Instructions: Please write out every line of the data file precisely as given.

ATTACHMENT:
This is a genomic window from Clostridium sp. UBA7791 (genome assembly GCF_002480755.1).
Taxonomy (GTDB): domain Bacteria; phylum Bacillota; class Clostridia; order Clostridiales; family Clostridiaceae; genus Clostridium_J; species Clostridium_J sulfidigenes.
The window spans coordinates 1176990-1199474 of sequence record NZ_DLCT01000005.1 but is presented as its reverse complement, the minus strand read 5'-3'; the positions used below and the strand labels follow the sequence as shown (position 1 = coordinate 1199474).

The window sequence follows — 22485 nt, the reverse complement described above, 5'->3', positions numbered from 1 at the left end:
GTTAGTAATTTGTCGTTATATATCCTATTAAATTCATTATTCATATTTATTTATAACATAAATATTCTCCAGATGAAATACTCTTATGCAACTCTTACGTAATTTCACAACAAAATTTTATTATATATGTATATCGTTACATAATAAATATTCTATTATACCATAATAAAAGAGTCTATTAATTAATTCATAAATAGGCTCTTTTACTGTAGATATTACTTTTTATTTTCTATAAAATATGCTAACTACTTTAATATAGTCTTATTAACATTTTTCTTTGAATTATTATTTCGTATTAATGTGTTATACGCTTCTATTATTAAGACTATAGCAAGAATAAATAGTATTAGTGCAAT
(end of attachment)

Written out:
This is a genomic window from Clostridium sp. UBA7791 (genome assembly GCF_002480755.1).
Taxonomy (GTDB): domain Bacteria; phylum Bacillota; class Clostridia; order Clostridiales; family Clostridiaceae; genus Clostridium_J; species Clostridium_J sulfidigenes.
The window spans coordinates 1176990-1199474 of sequence record NZ_DLCT01000005.1 but is presented as its reverse complement, the minus strand read 5'-3'; the positions used below and the strand labels follow the sequence as shown (position 1 = coordinate 1199474).

The window sequence follows — 22485 nt, the reverse complement described above, 5'->3', positions numbered from 1 at the left end:
GTTAGTAATTTGTCGTTATATATCCTATTAAATTCATTATTCATATTTATTTATAACATAAATATTCTCCAGATGAAATACTCTTATGCAACTCTTACGTAATTTCACAACAAAATTTTATTATATATGTATATCGTTACATAATAAATATTCTATTATACCATAATAAAAGAGTCTATTAATTAATTCATAAATAGGCTCTTTTACTGTAGATATTACTTTTTATTTTCTATAAAATATGCTAACTACTTTAATATAGTCTTATTAACATTTTTCTTTGAATTATTATTTCGTATTAATGTGTTATACGCTTCTATTATTAAGACTATAGCAAGAATAAATAGTATTAGTGCAAT